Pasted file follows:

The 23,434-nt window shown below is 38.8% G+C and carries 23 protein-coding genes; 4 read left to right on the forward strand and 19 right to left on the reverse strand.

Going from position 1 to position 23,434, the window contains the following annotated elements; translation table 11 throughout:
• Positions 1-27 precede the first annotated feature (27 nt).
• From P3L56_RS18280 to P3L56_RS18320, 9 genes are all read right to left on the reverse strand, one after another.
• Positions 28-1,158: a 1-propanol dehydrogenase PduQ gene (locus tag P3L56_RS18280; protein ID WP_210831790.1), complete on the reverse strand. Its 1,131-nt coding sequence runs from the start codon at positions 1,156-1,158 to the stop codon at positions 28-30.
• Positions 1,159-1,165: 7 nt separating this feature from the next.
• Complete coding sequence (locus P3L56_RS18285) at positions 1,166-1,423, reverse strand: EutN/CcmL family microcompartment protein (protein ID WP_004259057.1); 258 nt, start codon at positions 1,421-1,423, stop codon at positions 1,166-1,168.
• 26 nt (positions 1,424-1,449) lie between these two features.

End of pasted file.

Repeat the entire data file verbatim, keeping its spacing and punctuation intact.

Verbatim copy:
The 23,434-nt window shown below is 38.8% G+C and carries 23 protein-coding genes; 4 read left to right on the forward strand and 19 right to left on the reverse strand.

Going from position 1 to position 23,434, the window contains the following annotated elements; translation table 11 throughout:
• Positions 1-27 precede the first annotated feature (27 nt).
• From P3L56_RS18280 to P3L56_RS18320, 9 genes are all read right to left on the reverse strand, one after another.
• Positions 28-1,158: a 1-propanol dehydrogenase PduQ gene (locus tag P3L56_RS18280; protein ID WP_210831790.1), complete on the reverse strand. Its 1,131-nt coding sequence runs from the start codon at positions 1,156-1,158 to the stop codon at positions 28-30.
• Positions 1,159-1,165: 7 nt separating this feature from the next.
• Complete coding sequence (locus P3L56_RS18285) at positions 1,166-1,423, reverse strand: EutN/CcmL family microcompartment protein (protein ID WP_004259057.1); 258 nt, start codon at positions 1,421-1,423, stop codon at positions 1,166-1,168.
• 26 nt (positions 1,424-1,449) lie between these two features.